Studies on coinfections with Schistosoma mansoni and Leischmania

Hassan, Mohammed Fathalla; (2004) Studies on coinfections with Schistosoma mansoni and Leischmania. PhD thesis, London School of Hygiene & Tropical Medicine. DOI: 10.17037/PUBS.00682330

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Schistosomiasis and visceral leishmaniasis, each responsible for serious morbidity and mortality, also have overlapping endemicities e. g. in the Sudan. Both cause granulomatous responses in the liver. Leishmania donovani amastigotes are killed by Th1 dependent macrophage activation whereas schistosome eggs induce Th2 dependent granulomas which protect the liver tissue from toxic products and from Th1 dependent inflammatory responses. In view of the reciprocal counter-regulation of Th1 and Th2 responses it was hypothesized that co-infection would lead to altered immune responses and exacerbation of disease. This was modelled in the mouse using Schistosoma mansoni and L. donovani. When C57BL/6 mice were infected with 25 cercariae of S. mansoni and superinfected, 8 weeks later with L. donovani the co-infected mice (CO-INFECT) suffered increased morbidity and mortality and elevation of serum liver enzymes, ALT/AST (aspartate/alanine aminotransaminase) compared with mice given the single infections (LEISH or SCHISTO). Schistosome worm and egg burdens and egg granulomatous responses were comparable in CO-INFECT and SCHISTO mice. In contrast, CO-INFECT and LEISH mice showed comparable L. donovani infection (Leishman Donovan units [LDUs]) in both liver and spleen at +2 weeks but the CO-INFECT mice showed progressively increased LDU up to +8weeks post Leishmania infection compared to declining LDUs in the LEISH group. The S. mansoni infection induced significant IL-4 and IL-10 but not IFN-γ splenocyte and liver lymphocyte recall responses to schistosome antigens and mitogen whereas the LEISH infection induced specific IFN-γ production but not IL-4 to Leishmania antigen (Formalin fixed Leishmania amastigote antigen, FLAA). This IFN-γ response was markedly lower at +2 and +8 weeks post infection in the CO-INFECT mice but FLAA- specific IL- 10 responses were higher. Since B-cells have been reported to be a major source of IL-10 in S. mansoni infected mice, co-infection experiments were carried out in μMT mice which lack B cells. Indeed there was lower IL-10 production in the CO-INFECT μMT mice and also a lower fold increase in LDU in the liver of CO-INFECT vs. LEISH mice compared with the wild-type (WT, C57BL/6) mice. However, the μMT mice were also much less susceptible to infection with L. donovani alone than the WT mice so it is difficult to interpret the significance of these results. Administration of anti-IL-10 receptor antibody (anti-IL-10R) between weeks 6-8 after super-infection reduced the high L. donovani LDU in the CO-INFECT mice but the significance of this was uncertain since anti-IL-10R treated LEISH mice also had lower LDUs. Morphologically mature L. donovani granulomas are associated with leishmanicidal activity. Histology and immuno-histology showed an increasing proportion of morphologically mature granulomas in the hepatic parenchyma of LEISH mice as the infection resolved (i.e. between weeks +2 and +8) but in the CO-INFECT mice this proportion did not change. Higher mean amastigote numbers in L. donovani granulomas in the parenchyma of CO-INFECT mice suggested reduced leishmanicidal activity. Throughout the time course 60% of the foci of L. donovani infection were seen in various locations within the egg granulomatous response, most commonly in a ring around the outside of the granulomas but occasionally within giant cells in egg shells at the centre of the granulomas. Typical hepatic L. donovani granulomas did not form around such foci and the amastigotes appeared partly contained. The data suggests that in LEISH mice mature granulomas effectively kill the contained amastigotes limiting new infections so that by +8 weeks the granulomas are all mature or fully resolved. In contrast although morphologically normal mature L. donovani granulomas form in the parenchyma of CO-INFECT mice these show reduced leishmanicidal activity resulting in spread and establishment of new infections. It is concluded that raised Th2 responses to S. mansoni results in lowered Leishmania specific IFN-γ responses and raised levels of IL-10, both of which would reduce Th1 mediated macrophage activation required for killing of L. donovani amastigotes. The effects of IL-10 plus the failure of Leishmania granulomas to develop around foci within the egg granulomas suggests very poor leishmanicidal activity in such foci. The final section of these studies was concerned with the effects of an established L. donovani infection on a S. mansoni infection superimposed 2 weeks later. At 8 weeks post super-infection, there was no effect on the schistosome worm or egg burdens or the immunological and pathological response to the eggs i.e. a strong Th2 response still developed. However, lower L. donovani LDUs were seen in the CO-INFECT mice than in the LEISH alone and it is suggested that the early phase of the schistosome infection which is characterised by Th1 responses may have promoted the protective anti-leishmanial response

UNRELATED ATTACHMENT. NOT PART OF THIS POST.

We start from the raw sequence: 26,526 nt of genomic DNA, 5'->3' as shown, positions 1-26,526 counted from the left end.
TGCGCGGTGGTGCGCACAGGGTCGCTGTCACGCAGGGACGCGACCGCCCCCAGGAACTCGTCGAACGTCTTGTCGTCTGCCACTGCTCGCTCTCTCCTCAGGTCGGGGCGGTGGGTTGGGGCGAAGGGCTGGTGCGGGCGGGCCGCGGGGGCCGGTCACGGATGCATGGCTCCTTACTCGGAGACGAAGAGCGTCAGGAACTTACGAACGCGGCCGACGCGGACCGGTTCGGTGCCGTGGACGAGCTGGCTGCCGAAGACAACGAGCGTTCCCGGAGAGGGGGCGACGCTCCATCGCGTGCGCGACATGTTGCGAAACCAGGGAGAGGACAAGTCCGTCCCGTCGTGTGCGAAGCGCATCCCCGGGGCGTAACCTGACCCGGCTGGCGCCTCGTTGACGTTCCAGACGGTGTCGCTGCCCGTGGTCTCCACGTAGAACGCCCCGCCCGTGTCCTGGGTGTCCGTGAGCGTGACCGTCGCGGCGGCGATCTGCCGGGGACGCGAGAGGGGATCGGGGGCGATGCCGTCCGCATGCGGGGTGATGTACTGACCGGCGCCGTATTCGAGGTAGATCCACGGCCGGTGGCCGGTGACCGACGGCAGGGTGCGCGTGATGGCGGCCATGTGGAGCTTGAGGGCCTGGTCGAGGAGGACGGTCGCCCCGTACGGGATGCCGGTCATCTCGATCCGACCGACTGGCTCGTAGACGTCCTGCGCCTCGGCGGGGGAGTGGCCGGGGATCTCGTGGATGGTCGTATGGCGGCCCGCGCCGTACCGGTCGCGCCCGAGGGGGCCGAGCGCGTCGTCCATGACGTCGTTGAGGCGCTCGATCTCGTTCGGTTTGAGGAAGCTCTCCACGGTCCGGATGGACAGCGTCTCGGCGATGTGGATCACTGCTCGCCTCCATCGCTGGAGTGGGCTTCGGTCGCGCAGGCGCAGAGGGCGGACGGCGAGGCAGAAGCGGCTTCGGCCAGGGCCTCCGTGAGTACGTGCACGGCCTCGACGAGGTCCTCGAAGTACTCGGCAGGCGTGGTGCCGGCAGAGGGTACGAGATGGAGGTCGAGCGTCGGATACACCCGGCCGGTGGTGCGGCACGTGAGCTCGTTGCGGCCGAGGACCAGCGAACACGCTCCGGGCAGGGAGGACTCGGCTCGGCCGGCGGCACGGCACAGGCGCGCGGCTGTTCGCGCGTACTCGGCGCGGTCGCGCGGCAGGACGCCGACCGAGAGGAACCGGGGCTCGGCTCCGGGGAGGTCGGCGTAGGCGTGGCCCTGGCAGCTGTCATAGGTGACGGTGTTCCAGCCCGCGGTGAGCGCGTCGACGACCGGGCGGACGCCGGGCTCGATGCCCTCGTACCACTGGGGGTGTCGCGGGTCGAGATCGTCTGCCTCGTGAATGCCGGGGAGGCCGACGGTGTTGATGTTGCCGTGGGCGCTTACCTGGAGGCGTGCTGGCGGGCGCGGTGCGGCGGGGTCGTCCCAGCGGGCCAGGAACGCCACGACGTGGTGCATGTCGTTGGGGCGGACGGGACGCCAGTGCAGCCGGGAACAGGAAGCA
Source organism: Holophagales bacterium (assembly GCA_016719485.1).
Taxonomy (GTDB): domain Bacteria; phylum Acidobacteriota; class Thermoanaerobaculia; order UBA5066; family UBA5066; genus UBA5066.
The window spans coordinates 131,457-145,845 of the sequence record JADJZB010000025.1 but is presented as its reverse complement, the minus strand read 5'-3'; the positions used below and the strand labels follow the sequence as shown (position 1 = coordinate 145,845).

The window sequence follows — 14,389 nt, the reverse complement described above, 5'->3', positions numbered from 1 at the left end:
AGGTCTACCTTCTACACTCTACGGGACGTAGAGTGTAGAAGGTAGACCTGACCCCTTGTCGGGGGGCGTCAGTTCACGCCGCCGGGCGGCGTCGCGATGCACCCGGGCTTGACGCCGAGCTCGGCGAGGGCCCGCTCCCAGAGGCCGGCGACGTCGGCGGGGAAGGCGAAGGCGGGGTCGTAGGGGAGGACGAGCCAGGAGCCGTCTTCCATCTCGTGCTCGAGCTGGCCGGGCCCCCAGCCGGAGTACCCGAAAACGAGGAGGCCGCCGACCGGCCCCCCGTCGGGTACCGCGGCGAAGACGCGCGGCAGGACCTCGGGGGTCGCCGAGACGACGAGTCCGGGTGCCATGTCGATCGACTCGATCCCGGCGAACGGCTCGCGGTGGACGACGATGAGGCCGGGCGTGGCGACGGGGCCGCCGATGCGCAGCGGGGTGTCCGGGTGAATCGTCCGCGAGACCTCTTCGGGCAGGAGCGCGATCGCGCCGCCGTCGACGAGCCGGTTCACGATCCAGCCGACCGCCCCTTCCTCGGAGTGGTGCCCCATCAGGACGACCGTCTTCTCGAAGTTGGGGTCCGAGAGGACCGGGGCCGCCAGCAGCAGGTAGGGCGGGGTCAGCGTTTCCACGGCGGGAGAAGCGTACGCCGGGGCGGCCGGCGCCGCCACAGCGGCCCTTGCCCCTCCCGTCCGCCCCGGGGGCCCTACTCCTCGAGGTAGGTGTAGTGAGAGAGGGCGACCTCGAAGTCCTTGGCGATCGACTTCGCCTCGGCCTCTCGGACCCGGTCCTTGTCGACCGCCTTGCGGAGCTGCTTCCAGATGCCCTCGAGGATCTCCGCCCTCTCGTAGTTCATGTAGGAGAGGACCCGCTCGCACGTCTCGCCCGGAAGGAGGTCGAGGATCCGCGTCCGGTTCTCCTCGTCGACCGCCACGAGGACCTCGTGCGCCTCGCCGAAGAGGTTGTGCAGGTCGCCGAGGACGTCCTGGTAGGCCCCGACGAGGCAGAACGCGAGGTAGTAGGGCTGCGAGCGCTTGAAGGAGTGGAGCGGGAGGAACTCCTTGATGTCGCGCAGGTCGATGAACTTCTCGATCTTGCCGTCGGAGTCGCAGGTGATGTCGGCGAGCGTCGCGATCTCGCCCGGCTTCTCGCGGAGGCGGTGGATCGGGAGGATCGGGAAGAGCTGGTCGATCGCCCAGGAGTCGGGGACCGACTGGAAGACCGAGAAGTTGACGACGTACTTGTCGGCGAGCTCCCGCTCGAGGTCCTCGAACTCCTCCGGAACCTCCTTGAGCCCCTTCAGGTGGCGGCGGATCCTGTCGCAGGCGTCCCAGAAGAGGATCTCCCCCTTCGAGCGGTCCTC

Item Type: Thesis
Thesis Type: Doctoral
Thesis Name: PhD
Contributors: Bickle, Q (Thesis advisor);
Additional Information:
Faculty and Department: Faculty of Infectious and Tropical Diseases
Faculty of Infectious and Tropical Diseases > Dept of Immunology and Infection


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